If there’s a film in the works about robots controlling the day-to-day responsibilities of the HR industry, you’d be safe to assume that it would fall under the genre of science fiction and would be–let’s face it–pretty boring.

 

“Research as well as recent history suggest that these concerns are overblown and that we are neither headed toward a rise of the machine world nor a utopia where no one works anymore,“ wrote Michael Jones, an assistant professor of economics at the University of Cincinnati, in the Washington Post. “Humans will still be necessary in the economy of the future, even if we can’t predict what we will be doing.”

 

Jones acknowledges the reality of job losses to technology. ”Machines are indeed replacing humans and replicating what we thought were uniquely human skills at a faster rate than many of us thought possible until recently,” he wrote.

 

Still, Jones is optimistic about new opportunities that will emerge as technology becomes more present in the global workplace, pointing out that a “skills gap” will need to be filled with highly trained workers. “Fortunately, this is a problem that we can overcome with better education and training, rather than resigning ourselves to an irreversible decline in the share of jobs that require a human,” Jones wrote.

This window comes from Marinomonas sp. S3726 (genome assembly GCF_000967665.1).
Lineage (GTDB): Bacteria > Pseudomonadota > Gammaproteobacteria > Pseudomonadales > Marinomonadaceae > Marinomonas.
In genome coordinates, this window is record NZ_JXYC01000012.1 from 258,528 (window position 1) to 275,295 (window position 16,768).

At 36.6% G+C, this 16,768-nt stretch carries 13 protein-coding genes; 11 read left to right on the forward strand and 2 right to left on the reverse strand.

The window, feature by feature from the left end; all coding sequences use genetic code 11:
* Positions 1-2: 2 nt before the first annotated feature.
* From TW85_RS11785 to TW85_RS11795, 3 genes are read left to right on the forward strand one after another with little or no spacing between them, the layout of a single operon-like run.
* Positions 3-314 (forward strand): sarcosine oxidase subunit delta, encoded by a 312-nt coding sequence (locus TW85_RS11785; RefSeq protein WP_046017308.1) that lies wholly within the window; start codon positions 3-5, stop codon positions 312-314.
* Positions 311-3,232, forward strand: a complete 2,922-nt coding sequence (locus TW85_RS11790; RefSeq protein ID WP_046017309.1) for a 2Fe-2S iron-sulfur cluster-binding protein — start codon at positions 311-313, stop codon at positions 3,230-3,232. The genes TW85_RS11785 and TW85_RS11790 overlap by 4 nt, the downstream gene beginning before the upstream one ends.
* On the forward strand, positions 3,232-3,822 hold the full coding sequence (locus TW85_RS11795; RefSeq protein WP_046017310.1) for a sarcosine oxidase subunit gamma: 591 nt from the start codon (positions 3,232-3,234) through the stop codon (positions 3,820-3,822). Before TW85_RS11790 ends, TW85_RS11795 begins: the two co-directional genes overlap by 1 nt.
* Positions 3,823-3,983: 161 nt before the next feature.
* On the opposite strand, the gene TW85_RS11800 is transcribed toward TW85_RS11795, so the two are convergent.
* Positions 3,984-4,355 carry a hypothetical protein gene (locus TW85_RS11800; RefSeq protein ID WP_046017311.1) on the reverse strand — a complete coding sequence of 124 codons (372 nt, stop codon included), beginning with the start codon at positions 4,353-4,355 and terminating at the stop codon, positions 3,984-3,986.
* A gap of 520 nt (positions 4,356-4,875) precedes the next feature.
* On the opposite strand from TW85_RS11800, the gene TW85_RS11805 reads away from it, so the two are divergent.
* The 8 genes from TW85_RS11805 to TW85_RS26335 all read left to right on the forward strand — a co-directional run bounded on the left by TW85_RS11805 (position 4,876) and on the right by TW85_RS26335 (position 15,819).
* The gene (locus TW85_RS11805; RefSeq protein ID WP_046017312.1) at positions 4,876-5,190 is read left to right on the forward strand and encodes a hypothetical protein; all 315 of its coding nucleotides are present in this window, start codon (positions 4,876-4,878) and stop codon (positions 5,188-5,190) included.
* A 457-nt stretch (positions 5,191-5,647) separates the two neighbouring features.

Humans adjust

 

One advantage human have over their potential robotic counterparts is the ability to adapt and go off script to solve problems. Machines? Not so much. “For a long time, artificial intelligence has been better than us at highly structured, bounded tasks,” Ryan Calo, a professor at the University of Washington with an expertise in robotics, wrote in Business Insider. “What it has not been good at, and likely won’t be good at any time soon, are the more unstructured tasks.”

 

In a story by David Johnson in Time Magazine, Jones argues that humans will hold onto jobs that center around interaction with others. “Do consumers want a robot to give them a physical at the doctor’s office, or to take their order at a restaurant?” Jones said.

 

Johnson also quotes Malcolm Frank, author of What To Do When Machines Do Everything, who argues that automation will make humans more creative. “We’re going to allow machines to do what machines do with excellence, and humans can do what humans do best,” Frank said.

 

Frank’s take on a future relationship between teachers and machines could easily be applied to HR. Citing teachers who would benefit from robots who can grade homework and identify students’ specific needs, Frank said the partnership could “free up humans to do higher impact, more creative work.”